U.S. Secretary of State John Kerry may have finally tipped the Obama administration’s hand on Monday with a grave speech decrying reports of the deadly chemical weapons attack on Syrian rebels east of Damascus. The address seemed geared toward justifying military intervention in the two-year-old civil war, and in that sense recalled the nuanced defense of pre-emptive action delivered by then-Secretary of State Colin Powell to the United Nations ahead of the Iraq invasion in 2003. But rather than clarifying an “Obama doctrine” for foreign intervention, Kerry’s speech served to highlight the lack of any coherent strategy from the White House beyond a general emphasis on realism and humanitarian norms.
Since he laid down his initial “red line” for intervention about a year ago, President Obama has awkwardly sought to deflect calls from American politicians, the Syrian opposition, and NGOs for more aggressive efforts to boost the Sunni uprising against the Assad regime as reports of human rights abuses and chemical weapons attacks have streamed in. This incident, which took place last Wednesday, appears to have enough shock value behind it — a death toll in the hundreds, and gut-wrenching imagery to go along with the numbers — that Kerry felt safe calling the evidence “undeniable” and the act “inexcusable.” He appealed to basic humanity but also international norms for collective action, referring to long-delayed U.N. efforts to inspect sites of chemical weapons attacks (an attempt to visit the location of this latest incident on Monday ended with one of the inspectors’ vehicles being shot by snipers, the rebels and regime each blaming the other). Perhaps most important, Kerry was determined to make the case, as Powell did, that U.N. efforts were falling short and some kind of military coalition — presumably centered around Britain and France, from whom he has been seeking support over the past few days — is needed to step in and fill the void.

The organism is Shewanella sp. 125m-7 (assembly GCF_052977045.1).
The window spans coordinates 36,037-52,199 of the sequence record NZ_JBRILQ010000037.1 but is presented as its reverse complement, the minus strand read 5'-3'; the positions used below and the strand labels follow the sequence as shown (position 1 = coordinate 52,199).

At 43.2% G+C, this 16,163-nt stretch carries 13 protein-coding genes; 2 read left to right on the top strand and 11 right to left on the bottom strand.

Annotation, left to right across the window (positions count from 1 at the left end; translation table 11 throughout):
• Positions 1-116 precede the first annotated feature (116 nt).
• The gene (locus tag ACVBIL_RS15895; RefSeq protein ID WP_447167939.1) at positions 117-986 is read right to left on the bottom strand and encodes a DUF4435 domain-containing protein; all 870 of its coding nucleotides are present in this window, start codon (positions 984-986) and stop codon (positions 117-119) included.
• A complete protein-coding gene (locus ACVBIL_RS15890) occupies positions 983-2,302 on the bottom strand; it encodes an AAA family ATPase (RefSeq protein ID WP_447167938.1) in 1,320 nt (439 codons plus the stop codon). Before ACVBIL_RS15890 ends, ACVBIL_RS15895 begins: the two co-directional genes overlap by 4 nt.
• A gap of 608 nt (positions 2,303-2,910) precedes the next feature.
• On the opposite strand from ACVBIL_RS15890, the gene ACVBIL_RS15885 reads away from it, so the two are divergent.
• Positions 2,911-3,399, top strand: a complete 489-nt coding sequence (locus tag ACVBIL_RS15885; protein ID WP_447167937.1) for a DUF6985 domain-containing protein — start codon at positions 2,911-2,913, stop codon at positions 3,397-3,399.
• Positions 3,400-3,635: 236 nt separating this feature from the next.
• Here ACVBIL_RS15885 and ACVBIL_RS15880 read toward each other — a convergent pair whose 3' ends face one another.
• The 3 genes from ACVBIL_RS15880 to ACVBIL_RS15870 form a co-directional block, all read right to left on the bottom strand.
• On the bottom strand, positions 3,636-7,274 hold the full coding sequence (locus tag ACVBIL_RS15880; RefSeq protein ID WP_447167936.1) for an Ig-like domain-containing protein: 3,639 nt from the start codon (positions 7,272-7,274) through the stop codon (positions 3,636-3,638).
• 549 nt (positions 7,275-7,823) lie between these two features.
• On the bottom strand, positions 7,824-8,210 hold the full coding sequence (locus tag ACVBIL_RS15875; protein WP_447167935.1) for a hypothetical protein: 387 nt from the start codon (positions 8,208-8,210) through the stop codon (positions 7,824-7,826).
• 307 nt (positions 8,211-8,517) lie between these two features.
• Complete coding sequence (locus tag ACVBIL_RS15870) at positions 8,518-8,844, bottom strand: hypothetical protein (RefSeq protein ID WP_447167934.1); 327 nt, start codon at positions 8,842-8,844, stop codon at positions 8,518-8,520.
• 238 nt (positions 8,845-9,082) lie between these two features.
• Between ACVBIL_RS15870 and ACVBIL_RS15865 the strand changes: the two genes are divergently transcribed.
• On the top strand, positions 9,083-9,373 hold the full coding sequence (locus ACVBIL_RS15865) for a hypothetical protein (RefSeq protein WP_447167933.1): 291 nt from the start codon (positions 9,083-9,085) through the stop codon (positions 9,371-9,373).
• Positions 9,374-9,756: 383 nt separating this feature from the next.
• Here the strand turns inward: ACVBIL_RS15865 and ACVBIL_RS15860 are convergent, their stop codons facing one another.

Most observers have taken the speech as indication that the White House has decided on military action and that it’s just a question of the details at this point. After all, U.S. navy ships armed with tomahawk missiles were joined by a fourth vessel in the eastern Mediterranean over the weekend, and British Royal Navy ships are reportedly also readying for action. Meanwhile, Kerry and other officials have been working the phones in hopes of drumming up support for some kind of missile or air strike mission that could tip the balance in favor of the rebels. But given the reactive nature of the Obama policy on Syria, it’s tough to predict just how meaningful the Kerry speech was. In the void left by the lack of consistently elucidated principles for foreign intervention, Americans are looking to the recent past — and the memory of the drumming up of support for the Iraq war — and filling in the details themselves. And they don’t like what they see: a Reuters/Ipsos poll pegs support for an intervention at just 9 percent, less than the percentage who back Communism or who supported President Nixon at the height of the Watergate scandal. So Obama’s doctrine is both murky and unpopular, an ominous context for a fresh theater of combat in the Middle East.